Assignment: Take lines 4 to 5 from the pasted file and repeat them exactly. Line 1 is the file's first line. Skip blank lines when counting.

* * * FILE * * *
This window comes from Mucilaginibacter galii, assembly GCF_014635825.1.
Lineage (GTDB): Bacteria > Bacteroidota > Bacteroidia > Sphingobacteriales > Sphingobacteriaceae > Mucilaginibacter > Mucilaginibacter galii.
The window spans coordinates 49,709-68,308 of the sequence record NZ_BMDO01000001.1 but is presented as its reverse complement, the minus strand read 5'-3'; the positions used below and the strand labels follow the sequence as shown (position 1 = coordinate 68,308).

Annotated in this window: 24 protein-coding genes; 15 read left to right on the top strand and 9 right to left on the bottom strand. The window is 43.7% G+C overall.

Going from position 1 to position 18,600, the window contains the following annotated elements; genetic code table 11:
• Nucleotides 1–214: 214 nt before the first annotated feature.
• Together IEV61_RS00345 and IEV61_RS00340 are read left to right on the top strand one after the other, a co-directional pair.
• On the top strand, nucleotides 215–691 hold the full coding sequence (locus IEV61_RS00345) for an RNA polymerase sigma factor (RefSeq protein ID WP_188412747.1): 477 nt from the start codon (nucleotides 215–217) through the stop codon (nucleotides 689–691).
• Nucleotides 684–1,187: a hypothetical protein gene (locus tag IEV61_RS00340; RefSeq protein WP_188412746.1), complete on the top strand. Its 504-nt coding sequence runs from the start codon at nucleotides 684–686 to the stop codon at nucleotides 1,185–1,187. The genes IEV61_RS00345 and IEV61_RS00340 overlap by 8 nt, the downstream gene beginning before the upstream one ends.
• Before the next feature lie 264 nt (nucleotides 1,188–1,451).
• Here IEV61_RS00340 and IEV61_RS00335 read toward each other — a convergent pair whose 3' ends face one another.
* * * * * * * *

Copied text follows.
Annotated in this window: 24 protein-coding genes; 15 read left to right on the top strand and 9 right to left on the bottom strand. The window is 43.7% G+C overall.

Going from position 1 to position 18,600, the window contains the following annotated elements; genetic code table 11: